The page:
Two years ago, Hope Boykin, the powerhouse dancer and choreographer who has been a member of the Alvin Ailey American Dance Theater for the past 17 years, was in Atlanta for a performance. The Company, along with the rest of the country, was celebrating the 50th anniversary of the Civil Rights Movement, so it was only natural that Boykin pay a visit to the Civil and Human Rights Museum.

While there, she came across a room where they were playing rarely seen footage of Dr. Martin Luther King, Jr.’s funeral. An excerpt of his sermon, “The Drum Major Instinct,” filled the room.

…If I can help somebody as I pass along,
If I can cheer somebody with a word or song,
If I can show somebody he’s traveling wrong,
Then my living will not be in vain
If I can do my duty as a Christian ought,
If I can bring salvation to a world once wrought,
If I can spread the message as the master taught,
Then my living will not be in vain

By the time Dr. King’s last word was spoken, Boykin felt a spark and started moving.

“I like words, but I like movement even more,” she tells “The articulation of ideas and thoughts, life’s trials and frustrations, personal goals and dreams I can easily share through movement. It’s how I communicate.”

Photo: Jerry Metellus
Photo: Jerry Metellus

While on tour for the next few months, and then back in New York, Boykin couldn’t stop moving, though she wasn’t sure where she was going just yet.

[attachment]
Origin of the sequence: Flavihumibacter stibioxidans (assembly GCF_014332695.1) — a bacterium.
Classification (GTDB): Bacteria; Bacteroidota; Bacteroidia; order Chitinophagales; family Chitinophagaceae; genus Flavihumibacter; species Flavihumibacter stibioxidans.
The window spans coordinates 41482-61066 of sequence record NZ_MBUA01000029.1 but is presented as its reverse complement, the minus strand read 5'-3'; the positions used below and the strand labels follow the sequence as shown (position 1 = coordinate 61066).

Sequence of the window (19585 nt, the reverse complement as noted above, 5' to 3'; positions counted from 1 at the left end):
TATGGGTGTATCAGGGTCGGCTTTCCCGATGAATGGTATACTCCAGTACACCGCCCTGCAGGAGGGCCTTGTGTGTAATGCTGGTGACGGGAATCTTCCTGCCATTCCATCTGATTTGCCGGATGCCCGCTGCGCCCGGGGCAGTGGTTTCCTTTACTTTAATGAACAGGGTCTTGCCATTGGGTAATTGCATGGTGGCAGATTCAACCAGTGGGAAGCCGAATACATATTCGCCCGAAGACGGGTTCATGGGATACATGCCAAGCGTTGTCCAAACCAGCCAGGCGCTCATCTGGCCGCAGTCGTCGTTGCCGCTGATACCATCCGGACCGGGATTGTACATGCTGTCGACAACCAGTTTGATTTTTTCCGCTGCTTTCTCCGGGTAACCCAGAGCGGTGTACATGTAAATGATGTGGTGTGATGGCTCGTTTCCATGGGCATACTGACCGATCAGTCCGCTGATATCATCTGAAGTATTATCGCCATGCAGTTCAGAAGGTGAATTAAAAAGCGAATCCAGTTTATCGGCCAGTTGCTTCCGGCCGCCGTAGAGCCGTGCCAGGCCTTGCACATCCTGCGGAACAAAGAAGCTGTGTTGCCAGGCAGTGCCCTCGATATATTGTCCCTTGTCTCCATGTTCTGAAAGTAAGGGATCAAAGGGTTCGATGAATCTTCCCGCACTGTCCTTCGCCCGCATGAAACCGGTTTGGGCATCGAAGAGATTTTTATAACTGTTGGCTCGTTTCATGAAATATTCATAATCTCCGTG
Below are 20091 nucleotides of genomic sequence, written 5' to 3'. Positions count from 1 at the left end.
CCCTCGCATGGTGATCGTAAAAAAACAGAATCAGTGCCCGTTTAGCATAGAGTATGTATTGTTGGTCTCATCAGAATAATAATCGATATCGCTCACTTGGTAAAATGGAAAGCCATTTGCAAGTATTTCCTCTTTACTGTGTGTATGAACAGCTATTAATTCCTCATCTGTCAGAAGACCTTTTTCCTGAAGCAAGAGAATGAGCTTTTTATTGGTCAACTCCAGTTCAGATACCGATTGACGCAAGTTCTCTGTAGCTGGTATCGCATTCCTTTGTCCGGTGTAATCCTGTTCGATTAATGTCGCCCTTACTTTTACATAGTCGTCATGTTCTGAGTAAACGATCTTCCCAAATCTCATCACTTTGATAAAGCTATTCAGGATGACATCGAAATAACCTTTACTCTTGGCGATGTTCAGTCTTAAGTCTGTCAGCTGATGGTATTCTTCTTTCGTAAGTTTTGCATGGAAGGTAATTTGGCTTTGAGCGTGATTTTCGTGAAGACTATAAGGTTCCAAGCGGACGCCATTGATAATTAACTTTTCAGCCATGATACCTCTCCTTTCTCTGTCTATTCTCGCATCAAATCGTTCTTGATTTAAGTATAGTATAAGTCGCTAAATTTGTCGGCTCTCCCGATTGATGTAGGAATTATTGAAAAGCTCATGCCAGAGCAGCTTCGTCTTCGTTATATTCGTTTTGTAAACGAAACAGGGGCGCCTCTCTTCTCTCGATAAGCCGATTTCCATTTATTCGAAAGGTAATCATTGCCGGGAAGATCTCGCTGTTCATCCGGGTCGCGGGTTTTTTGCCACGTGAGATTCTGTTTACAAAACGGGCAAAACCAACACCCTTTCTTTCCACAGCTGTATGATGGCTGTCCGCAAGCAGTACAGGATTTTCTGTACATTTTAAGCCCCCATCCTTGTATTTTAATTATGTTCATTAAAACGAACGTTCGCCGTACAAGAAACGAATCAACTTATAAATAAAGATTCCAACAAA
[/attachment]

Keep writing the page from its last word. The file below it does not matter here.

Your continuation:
“I didn’t know what this movement was or what it could be. For the first time, I was creating something where the movement came before the music,” explains the Durham, North Carolina native who has been dancing since she was four years old.

Boykin stayed with the movement and when it made sense, she presented the idea to Ailey artistic director Robert Battle. He loved it.

“Hope is a brilliant artist, and this idea that activism can change the world is a cornerstone of what Ailey is about,” he says. “Also thought that it was very timely, though I had no idea just how timely it would be.”

He gave it the green light, and Boykin was ready to move forward.

“I knew which dancers could portray which characters,” says Boykin, “And they went all out.”

From there, she commissioned an original score by Ali Jackson of the Jazz at Lincoln Center Orchestra, historic and original text was narrated by Tony Award winner Leslie Odom Jr. from Hamilton, and she named the piece “r-Evolution Dream,” to honor Dr. King.

For Boykin, who has choreographed works for Ailey in the past, this opportunity is a dream come true. So what does she hope people will get from “r-Evolution, Dream”?

“To stay in the spirit of Dr. King,” she explains. “I hope that people will take a little something away, whether it’s humming a line of music or remembering a word. It’s all fine with me.”

The Alvin Ailey American Dance Theater season begins Nov 30-Dec 31 at the New York City Center. ‘r-Evolution, Dream’ debuts on December 9th and will be performed on a 2017 national tour. For information on how to buy tickets visit

Erickka Sy Savané is a freelance writer living in Jersey City, New Jersey with her husband and two kids. Follow her on Instagram and Twitter or visit